Unusual Selling In Vanguard ETFs – Weekly ETF Fund Flows

| June 30, 2014 | 0 Comments

fund flowsRetail investors are flocking to ETFs as they become more mainstream. It’s estimated that half of the $1.8 billion in US listed ETFs comes from individual investors.

ETF providers like BlackRock, State Street, and Vanguard are engaged in a heated battle for investors’ money.   They all want to increase their market share of the assets invested in ETFs.

BlackRock’s the global leader with nearly $4.4 trillion in assets in their ETFs worldwide. They have nearly $1 trillion in their iShares line of ETFs alone.

But they have been losing market share to State Street and Vanguard. In 2009, BlackRock controlled about 48% of the assets in the US ETF market. Today, they have about 39%.

Vanguard has been the biggest winner this year. Their ETFs have collected about $30 billion in net inflows.

But last week we detected an unusual amount of selling in Vanguard ETFs. Five Vanguard ETFs popped up among the top ten ETFs with large outflows.

The Vanguard Growth ETF (VUG) lost $658 million, Vanguard Mid-Cap (VO) lost $473 million, Vanguard Small-Cap (VB) lost $395 million, Vanguard Small-Cap Value (VBR) lost $335 million, and Vanguard Total Stock Market (VTI) lost $314 million.

In total, that’s $2.175 billion in net outflows from these five ETFs. And it all occurred on the same day. That leads me to believe Vanguard lost a big customer last week.

I wouldn’t read too much into these asset flows. Vanguard’s offerings of low-cost ETFs still make them a favorite option of retail investors.

As far as inflows go, we didn’t see any of their competitors see inflows that match up with the assets Vanguard lost. But I’ll be keeping an eye on the asset flows to see if these assets show up somewhere.

We did see assets flow into SPDR S&P 500 (SPY). It led all ETFs with inflows of more than $2.8 billion. We also saw large inflows into iShares MSCI EAFE (EFA) and iShares MSCI Emerging Markets (EEM)… EFA gained $694 million while EEM gained $638 million.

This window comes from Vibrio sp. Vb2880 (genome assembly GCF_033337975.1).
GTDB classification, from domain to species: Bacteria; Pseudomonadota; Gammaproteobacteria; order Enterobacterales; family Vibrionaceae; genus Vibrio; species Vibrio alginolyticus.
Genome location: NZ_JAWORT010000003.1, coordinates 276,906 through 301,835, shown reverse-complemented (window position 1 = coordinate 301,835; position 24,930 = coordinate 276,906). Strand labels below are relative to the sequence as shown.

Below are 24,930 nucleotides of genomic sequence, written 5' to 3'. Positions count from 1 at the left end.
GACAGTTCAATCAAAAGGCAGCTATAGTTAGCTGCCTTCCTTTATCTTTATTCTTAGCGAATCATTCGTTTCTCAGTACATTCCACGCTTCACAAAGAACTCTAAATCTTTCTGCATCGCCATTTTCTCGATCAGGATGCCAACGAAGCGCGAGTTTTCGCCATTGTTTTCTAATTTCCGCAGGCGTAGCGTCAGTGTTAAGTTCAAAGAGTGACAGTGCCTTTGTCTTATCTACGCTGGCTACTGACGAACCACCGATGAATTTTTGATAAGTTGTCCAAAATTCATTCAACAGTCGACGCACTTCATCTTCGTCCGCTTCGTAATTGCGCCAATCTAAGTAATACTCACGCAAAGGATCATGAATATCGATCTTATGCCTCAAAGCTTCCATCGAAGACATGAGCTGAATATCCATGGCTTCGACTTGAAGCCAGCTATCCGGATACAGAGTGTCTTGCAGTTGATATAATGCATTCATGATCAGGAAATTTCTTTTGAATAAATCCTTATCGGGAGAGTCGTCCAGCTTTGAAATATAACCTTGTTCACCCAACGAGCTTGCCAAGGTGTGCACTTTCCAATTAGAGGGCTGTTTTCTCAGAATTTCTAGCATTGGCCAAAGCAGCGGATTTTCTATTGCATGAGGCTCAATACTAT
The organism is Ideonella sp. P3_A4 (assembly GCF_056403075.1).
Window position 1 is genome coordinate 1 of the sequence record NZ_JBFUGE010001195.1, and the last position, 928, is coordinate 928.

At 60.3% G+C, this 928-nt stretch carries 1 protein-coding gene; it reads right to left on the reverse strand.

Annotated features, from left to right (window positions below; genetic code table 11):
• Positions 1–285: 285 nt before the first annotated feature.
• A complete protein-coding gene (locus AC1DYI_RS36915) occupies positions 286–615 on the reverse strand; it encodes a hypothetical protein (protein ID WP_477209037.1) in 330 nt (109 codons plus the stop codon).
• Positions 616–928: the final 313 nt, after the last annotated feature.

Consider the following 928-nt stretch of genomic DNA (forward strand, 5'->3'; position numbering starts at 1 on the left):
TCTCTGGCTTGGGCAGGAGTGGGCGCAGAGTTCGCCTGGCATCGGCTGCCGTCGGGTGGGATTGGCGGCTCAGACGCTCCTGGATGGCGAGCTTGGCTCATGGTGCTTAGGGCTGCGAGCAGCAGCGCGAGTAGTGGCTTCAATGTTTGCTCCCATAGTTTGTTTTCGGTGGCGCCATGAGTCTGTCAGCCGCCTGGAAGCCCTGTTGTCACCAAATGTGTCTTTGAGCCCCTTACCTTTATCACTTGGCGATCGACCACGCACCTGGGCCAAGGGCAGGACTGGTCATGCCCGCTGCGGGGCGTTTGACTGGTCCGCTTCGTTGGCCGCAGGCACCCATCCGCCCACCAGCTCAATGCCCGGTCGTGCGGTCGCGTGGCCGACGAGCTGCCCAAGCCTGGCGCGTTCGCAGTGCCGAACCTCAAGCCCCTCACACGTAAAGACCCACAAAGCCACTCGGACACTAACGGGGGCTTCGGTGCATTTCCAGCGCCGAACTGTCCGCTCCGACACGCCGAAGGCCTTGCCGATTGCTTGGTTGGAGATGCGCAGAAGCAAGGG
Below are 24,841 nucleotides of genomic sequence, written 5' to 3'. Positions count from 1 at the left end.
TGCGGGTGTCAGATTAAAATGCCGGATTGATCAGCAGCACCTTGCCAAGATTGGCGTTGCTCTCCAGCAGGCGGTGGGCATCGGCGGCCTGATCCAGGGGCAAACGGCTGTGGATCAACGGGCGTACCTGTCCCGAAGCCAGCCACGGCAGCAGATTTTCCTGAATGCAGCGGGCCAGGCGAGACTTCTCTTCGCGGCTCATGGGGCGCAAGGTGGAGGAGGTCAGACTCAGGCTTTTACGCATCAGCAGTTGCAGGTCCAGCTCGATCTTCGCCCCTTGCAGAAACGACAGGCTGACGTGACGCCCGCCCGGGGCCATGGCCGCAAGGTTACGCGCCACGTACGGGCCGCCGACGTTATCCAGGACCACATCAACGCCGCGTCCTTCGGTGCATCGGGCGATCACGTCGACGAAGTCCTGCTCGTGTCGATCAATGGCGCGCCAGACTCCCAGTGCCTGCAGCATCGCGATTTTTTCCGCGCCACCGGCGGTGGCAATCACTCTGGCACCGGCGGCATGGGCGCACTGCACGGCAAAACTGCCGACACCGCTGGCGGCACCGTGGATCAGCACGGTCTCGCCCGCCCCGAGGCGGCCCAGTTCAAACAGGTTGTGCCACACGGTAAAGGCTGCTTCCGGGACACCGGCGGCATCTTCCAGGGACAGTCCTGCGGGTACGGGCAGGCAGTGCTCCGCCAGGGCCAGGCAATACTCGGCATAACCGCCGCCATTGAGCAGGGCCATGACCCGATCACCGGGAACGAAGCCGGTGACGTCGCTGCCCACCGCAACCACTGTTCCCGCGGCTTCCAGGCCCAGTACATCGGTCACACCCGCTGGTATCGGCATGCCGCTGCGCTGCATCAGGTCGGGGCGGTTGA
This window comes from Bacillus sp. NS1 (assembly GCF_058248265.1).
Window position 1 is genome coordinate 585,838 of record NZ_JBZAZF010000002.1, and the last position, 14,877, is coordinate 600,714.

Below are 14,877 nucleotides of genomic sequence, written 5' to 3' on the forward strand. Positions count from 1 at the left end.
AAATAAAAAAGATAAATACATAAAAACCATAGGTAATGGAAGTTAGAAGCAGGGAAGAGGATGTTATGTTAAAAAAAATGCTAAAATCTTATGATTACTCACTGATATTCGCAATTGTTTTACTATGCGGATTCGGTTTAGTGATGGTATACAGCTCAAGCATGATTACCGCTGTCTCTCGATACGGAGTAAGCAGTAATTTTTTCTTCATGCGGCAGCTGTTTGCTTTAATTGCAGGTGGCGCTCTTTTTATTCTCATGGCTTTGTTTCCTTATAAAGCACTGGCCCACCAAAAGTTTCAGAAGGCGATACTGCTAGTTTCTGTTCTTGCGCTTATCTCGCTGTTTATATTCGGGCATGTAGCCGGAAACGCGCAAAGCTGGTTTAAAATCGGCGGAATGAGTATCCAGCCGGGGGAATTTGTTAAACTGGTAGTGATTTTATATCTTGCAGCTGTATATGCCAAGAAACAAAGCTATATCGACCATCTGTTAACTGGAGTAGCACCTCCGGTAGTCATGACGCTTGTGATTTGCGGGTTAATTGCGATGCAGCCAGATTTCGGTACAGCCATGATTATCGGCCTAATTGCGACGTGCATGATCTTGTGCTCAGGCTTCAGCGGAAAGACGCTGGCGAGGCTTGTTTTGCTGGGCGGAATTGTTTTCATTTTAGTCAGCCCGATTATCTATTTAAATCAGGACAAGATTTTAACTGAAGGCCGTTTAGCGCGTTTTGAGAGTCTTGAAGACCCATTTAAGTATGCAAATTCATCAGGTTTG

EFA and EEM are both focused on foreign stocks. EFA focuses on developed markets while EEM focuses on emerging markets.

The large inflow into ETFs that hold stocks outside of the US is worth paying attention to. This isn’t the first time we’ve seen asset flows among ETFs indicate that investors are allocating a larger portion of their money to stocks outside the US.

This is a trend that I expect to continue. If you haven’t already done so, now is the time to add some exposure to stocks outside of the US.

These markets are undervalued relative to US stocks. And we could see these areas outperform US stocks throughout the rest of the year.

That wraps up this week’s ETF fund flows…

Keep in mind, there’s a lot of information about ETF fund flows. And it can be a very useful tool as long as you know what you’re looking for.

Good Investing,

Corey Williams

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Category: ETFs, Market Analysis

About the Author ()

Corey Williams is the editor of Sector ETF Trader, an investment advisory service focused on profiting from ETFs and the economic cycle. Under Corey’s leadership, the Sector ETF Trader has become one of the most popular and successful ETF advisories around. In addition to his groundbreaking service, Corey is the lead contributor to ETF Trading Research, where he shares his insights about ETFs and financial markets three times a week. He’s also a regular contributor to the Dynamic Wealth Report and the editor of one the hottest option trading services around – Elite Option Trader.

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